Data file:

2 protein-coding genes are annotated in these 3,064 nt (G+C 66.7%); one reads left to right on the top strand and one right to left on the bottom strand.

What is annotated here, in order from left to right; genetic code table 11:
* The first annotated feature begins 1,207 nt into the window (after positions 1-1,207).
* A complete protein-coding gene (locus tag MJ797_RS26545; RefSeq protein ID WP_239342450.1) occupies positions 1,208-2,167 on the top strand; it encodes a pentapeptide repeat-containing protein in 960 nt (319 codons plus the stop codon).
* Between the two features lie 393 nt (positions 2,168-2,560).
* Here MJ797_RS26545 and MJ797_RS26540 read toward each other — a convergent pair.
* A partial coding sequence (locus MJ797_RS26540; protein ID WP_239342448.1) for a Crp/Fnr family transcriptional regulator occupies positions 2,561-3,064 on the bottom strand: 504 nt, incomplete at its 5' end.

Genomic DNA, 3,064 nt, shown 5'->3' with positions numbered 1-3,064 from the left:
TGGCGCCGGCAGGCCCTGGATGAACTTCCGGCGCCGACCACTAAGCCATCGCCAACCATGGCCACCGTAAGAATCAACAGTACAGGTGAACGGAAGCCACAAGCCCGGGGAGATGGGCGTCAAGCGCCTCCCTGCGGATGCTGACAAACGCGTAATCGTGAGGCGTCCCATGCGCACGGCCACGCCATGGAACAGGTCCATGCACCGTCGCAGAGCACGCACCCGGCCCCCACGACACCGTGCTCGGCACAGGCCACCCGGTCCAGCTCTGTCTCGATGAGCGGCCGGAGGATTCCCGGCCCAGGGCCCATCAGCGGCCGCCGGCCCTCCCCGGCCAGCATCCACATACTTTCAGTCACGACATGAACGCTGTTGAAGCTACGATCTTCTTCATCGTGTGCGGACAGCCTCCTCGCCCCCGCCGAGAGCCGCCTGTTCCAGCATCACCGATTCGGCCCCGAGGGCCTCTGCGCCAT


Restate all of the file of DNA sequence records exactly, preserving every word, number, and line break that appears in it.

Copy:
2 protein-coding genes are annotated in these 3,064 nt (G+C 66.7%); one reads left to right on the top strand and one right to left on the bottom strand.

What is annotated here, in order from left to right; genetic code table 11:
* The first annotated feature begins 1,207 nt into the window (after positions 1-1,207).
* A complete protein-coding gene (locus tag MJ797_RS26545; RefSeq protein ID WP_239342450.1) occupies positions 1,208-2,167 on the top strand; it encodes a pentapeptide repeat-containing protein in 960 nt (319 codons plus the stop codon).
* Between the two features lie 393 nt (positions 2,168-2,560).
* Here MJ797_RS26545 and MJ797_RS26540 read toward each other — a convergent pair.
* A partial coding sequence (locus MJ797_RS26540; protein ID WP_239342448.1) for a Crp/Fnr family transcriptional regulator occupies positions 2,561-3,064 on the bottom strand: 504 nt, incomplete at its 5' end.

Genomic DNA, 3,064 nt, shown 5'->3' with positions numbered 1-3,064 from the left:
TGGCGCCGGCAGGCCCTGGATGAACTTCCGGCGCCGACCACTAAGCCATCGCCAACCATGGCCACCGTAAGAATCAACAGTACAGGTGAACGGAAGCCACAAGCCCGGGGAGATGGGCGTCAAGCGCCTCCCTGCGGATGCTGACAAACGCGTAATCGTGAGGCGTCCCATGCGCACGGCCACGCCATGGAACAGGTCCATGCACCGTCGCAGAGCACGCACCCGGCCCCCACGACACCGTGCTCGGCACAGGCCACCCGGTCCAGCTCTGTCTCGATGAGCGGCCGGAGGATTCCCGGCCCAGGGCCCATCAGCGGCCGCCGGCCCTCCCCGGCCAGCATCCACATACTTTCAGTCACGACATGAACGCTGTTGAAGCTACGATCTTCTTCATCGTGTGCGGACAGCCTCCTCGCCCCCGCCGAGAGCCGCCTGTTCCAGCATCACCGATTCGGCCCCGAGGGCCTCTGCGCCAT